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LoMo's knee surgery set for Sept. 5, rehab to last 6 months; Guillen doesn't expect influx of September call-ups

The first time around, Logan Morrison's right knee surgery didn't end up going as planned. He's hoping there won't have to be a third surgery.

Morrison told The Miami Herald Tuesday a second surgery to stitch his right patella tendon together will take place Sept. 5. He said rehab is expected to take six months -- leading him right up to the start of spring training. It's the same surgery Morrison had last December, but never fully recovered from. 

Morrison was one of the bigger disappointments on the team this season. He hit .230 with 11 homers and 36 RBI in 93 games before being shutdown for the remainder of the season earlier this month.


With September right around the corner, one might imagine the Marlins are ready to bring up their entire farm system to get a good look at as many players as possible who might help them in the future. Not so according manager Ozzie Guillen.

"They're all already here," Guillen said of who the Marlins want to look at from their minor league sytem. "They kind of mentioned a couple players. But I don't expect more than three. I always say this -- and this is my belief -- if you bring guys to the big leagues it's because you need them and they deserve it. I see a lot of big leagues teams calling people up hitting .210 because he's a prospect, because he's our guy. I think people should come to the big leagues because they earn it and should be here and not just because they have to be here.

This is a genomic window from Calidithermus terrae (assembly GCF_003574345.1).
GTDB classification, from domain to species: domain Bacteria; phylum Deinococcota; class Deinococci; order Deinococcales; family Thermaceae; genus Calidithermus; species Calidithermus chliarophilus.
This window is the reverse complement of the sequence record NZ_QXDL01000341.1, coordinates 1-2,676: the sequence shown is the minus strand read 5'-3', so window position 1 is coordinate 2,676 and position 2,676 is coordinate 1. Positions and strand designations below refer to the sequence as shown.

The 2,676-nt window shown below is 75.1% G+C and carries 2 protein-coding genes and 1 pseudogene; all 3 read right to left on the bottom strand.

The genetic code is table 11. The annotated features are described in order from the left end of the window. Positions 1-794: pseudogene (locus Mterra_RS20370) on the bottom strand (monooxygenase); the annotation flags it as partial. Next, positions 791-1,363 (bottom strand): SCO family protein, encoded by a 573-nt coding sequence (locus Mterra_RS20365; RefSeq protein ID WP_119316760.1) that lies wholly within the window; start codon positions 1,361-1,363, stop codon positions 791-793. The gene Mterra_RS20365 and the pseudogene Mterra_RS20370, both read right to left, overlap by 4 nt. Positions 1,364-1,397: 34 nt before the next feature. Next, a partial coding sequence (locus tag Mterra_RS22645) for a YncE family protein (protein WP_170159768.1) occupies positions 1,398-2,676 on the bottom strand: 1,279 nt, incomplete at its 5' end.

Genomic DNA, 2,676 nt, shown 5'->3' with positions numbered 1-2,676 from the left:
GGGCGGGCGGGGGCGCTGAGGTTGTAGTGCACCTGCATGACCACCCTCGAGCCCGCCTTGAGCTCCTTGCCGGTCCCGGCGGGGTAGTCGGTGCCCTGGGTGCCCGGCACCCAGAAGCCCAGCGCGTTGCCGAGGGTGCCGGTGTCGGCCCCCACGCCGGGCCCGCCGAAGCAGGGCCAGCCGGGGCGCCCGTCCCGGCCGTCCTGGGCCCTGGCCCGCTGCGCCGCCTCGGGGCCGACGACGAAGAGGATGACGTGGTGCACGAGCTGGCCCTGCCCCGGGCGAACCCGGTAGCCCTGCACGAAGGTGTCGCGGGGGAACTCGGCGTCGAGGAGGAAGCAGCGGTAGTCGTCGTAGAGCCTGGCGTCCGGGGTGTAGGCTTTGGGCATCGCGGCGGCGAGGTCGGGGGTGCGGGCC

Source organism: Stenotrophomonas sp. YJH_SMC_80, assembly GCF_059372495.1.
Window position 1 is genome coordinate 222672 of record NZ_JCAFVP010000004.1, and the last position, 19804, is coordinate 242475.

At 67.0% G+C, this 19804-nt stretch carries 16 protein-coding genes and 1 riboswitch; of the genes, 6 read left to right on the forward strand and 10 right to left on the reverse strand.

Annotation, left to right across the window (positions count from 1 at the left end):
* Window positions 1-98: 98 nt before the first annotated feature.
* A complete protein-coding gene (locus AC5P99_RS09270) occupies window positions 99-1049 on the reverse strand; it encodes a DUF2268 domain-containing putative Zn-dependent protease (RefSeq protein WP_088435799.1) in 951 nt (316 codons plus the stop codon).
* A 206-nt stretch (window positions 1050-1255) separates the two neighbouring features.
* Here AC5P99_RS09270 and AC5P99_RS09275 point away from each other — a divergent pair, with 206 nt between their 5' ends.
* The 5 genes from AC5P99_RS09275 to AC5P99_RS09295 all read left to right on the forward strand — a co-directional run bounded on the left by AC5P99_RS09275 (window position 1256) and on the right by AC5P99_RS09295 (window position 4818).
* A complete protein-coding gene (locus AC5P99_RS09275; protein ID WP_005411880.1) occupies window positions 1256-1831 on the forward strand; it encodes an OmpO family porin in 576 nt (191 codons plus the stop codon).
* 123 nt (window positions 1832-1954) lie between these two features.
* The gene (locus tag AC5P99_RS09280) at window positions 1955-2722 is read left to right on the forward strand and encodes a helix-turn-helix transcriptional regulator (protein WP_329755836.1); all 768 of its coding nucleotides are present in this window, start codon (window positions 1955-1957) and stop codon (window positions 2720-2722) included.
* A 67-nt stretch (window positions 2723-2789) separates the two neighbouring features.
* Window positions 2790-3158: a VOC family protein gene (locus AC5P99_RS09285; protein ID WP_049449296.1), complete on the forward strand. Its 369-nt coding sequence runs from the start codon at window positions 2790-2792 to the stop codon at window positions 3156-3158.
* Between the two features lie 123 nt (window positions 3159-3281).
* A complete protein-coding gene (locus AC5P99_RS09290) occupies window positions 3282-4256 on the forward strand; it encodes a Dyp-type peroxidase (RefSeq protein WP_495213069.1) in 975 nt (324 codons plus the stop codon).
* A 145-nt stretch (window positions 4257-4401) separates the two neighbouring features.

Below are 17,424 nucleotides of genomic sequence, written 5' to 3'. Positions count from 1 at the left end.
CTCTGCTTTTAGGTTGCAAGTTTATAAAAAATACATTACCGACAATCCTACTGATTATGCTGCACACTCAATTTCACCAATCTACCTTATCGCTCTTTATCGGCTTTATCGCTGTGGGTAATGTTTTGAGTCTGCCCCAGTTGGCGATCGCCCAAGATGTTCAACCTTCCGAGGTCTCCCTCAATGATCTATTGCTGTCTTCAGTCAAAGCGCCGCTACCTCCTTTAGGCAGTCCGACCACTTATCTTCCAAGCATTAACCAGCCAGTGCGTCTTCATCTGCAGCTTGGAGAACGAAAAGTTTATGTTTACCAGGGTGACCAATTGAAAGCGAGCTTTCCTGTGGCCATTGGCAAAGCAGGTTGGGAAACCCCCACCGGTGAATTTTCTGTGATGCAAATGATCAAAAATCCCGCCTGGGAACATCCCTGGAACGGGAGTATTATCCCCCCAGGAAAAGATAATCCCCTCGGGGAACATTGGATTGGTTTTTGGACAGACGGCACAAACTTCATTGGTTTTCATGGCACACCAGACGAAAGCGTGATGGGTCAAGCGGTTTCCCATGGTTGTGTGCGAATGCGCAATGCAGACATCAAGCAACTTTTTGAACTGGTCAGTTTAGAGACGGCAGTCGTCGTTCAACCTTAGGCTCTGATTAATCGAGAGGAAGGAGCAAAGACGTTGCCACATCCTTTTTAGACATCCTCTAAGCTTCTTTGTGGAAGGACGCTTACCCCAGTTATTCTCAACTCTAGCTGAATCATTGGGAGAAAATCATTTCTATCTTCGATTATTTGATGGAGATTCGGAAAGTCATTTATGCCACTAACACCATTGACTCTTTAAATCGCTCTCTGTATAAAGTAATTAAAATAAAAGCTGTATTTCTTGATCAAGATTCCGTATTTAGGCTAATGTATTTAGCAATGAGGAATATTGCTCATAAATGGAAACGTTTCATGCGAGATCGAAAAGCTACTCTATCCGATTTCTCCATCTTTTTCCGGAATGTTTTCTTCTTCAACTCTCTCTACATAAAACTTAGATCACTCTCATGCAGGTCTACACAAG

"But I don't expect that many guys to come up here. Obviously, they're going to bring people up. I don't know their names, but they're going to bring two or three guys."


The hot topic in baseball for the past few weeks is how the first-place Nats plan on shutting down ace Stephen Strasburg (15-5, 2.85 ERA) early a year after Tommy John surgery. The normally outspoken Guillen stayed away from controversy Tuesday by saying what the Nats are doing is "nobody's business."

"The thing I respect is that they said it from the beginning of the season. They didn't change anything. I respect that," Guillen said. "Anything else, you have to be Davey [Johnson's] shoes, the general manager shoes and the players shoes. I cannot make any comment about it because they're not on my ballclub."

Guillen said while Stasburg is Washington's best pitcher the Nats can still win the National League. "They're good enough to compete without that kid," Guillen said. "You only need three [starters] I think they could matchup against anybody in the National League."


Right-hander Jacob Turner, who now has seven major league starts under his belt, said he's excited to make his first start at Marlins Park on Wednesday against the first-place Nationals. He went six innings and gave up four hits and three earned runs with five strikeouts and no walks last week in his Marlins debut against Arizona.